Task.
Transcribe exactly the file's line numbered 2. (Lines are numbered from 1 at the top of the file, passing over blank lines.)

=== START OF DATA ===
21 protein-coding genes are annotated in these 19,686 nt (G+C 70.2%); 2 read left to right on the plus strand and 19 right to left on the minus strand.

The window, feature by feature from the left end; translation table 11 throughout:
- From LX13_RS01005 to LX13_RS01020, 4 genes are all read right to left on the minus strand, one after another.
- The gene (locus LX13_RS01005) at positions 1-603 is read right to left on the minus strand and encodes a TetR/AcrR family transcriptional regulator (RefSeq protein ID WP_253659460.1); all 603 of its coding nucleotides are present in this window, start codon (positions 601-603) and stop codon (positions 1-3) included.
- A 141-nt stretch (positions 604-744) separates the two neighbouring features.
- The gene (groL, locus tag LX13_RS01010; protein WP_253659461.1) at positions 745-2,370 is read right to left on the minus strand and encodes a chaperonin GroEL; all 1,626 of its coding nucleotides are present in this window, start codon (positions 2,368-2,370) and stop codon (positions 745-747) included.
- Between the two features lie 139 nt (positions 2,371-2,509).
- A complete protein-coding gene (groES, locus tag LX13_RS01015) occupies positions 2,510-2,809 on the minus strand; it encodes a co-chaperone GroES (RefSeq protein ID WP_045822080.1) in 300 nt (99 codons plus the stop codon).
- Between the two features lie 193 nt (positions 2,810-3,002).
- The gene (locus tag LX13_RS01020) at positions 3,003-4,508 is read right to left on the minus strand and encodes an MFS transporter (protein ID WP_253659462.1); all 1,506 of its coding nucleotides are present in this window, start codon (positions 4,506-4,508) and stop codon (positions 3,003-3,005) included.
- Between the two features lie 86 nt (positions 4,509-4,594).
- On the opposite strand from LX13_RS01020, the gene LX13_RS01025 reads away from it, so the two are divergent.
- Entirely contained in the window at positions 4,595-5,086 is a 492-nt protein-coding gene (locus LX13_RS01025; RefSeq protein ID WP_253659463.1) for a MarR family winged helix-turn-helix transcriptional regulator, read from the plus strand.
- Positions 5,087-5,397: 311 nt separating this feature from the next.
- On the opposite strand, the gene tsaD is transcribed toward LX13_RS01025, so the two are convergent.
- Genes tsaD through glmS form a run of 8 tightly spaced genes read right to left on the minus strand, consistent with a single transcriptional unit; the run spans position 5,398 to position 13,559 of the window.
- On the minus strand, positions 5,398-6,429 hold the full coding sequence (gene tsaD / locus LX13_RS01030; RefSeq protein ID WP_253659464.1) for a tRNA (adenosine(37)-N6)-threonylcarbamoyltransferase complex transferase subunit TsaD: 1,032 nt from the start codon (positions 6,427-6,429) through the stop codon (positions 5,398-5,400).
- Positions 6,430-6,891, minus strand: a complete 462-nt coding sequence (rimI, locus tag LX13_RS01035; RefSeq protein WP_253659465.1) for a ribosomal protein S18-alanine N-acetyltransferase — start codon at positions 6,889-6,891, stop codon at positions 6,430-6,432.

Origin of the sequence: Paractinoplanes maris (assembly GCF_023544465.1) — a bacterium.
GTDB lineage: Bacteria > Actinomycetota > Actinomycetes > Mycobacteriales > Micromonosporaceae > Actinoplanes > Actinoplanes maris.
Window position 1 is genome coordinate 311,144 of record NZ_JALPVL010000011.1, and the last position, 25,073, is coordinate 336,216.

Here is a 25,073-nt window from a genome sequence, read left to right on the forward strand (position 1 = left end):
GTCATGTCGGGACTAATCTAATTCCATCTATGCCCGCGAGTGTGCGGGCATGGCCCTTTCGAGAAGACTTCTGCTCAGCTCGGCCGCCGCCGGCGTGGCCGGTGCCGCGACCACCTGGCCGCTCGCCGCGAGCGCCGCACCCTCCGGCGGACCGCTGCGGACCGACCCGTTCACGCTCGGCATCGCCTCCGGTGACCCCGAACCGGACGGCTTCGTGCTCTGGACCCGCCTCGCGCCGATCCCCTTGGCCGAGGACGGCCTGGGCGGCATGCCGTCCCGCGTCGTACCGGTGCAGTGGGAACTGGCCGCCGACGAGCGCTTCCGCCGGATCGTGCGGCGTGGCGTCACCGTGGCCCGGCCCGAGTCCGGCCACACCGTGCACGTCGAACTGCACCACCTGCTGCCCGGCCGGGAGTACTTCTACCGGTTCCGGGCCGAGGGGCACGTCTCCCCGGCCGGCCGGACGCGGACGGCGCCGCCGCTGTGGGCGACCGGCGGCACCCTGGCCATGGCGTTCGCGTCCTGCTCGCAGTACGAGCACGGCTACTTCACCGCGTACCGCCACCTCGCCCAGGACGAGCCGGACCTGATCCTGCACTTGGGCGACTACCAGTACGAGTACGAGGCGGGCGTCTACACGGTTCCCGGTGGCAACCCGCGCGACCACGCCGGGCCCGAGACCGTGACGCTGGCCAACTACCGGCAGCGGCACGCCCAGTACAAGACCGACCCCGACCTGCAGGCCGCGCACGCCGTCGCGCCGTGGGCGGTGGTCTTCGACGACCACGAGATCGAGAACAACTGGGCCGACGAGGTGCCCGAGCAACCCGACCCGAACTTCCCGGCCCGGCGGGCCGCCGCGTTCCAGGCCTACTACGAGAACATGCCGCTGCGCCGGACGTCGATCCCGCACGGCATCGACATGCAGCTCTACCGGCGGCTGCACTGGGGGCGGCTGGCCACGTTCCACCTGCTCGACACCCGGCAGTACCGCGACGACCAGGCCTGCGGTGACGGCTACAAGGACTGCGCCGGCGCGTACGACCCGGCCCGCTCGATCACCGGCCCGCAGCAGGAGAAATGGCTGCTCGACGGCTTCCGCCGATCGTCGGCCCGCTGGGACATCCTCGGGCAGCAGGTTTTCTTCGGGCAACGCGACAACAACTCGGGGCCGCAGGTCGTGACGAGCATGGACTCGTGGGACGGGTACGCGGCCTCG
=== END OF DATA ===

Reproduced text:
The window, feature by feature from the left end; translation table 11 throughout: